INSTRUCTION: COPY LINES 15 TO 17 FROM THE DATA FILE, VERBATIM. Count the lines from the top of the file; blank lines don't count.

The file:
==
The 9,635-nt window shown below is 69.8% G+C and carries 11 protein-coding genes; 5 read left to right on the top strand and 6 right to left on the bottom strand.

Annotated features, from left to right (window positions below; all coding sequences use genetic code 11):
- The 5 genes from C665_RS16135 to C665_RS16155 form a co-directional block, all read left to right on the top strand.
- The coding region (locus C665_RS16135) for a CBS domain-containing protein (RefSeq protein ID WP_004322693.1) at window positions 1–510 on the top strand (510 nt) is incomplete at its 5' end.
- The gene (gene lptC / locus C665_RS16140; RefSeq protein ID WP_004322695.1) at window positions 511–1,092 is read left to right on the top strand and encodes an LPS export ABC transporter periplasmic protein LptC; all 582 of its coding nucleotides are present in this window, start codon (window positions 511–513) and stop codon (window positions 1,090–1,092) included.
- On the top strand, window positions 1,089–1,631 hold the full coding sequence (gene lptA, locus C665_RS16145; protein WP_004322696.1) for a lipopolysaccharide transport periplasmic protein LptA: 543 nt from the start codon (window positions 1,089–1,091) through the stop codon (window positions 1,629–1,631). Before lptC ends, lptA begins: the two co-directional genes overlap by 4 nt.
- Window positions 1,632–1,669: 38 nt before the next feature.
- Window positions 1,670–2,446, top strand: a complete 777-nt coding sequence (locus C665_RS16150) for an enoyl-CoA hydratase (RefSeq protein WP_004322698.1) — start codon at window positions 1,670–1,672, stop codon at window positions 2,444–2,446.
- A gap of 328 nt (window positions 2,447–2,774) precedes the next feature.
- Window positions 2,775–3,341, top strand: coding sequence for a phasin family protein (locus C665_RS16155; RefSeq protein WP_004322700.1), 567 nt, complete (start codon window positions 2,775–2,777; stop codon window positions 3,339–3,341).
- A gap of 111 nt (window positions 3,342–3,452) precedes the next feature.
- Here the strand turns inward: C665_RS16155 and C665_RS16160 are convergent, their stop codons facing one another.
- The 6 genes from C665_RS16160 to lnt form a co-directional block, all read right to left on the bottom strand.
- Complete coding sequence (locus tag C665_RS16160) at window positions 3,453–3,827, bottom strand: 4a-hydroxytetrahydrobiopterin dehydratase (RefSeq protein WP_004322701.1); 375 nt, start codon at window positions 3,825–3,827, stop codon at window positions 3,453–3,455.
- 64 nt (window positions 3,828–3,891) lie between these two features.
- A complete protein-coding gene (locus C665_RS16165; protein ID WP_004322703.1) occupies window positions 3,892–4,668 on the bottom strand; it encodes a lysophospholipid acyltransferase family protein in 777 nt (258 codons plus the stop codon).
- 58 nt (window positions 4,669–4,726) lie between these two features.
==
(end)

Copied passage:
- 64 nt (window positions 3,828–3,891) lie between these two features.
- A complete protein-coding gene (locus C665_RS16165; protein ID WP_004322703.1) occupies window positions 3,892–4,668 on the bottom strand; it encodes a lysophospholipid acyltransferase family protein in 777 nt (258 codons plus the stop codon).
- 58 nt (window positions 4,669–4,726) lie between these two features.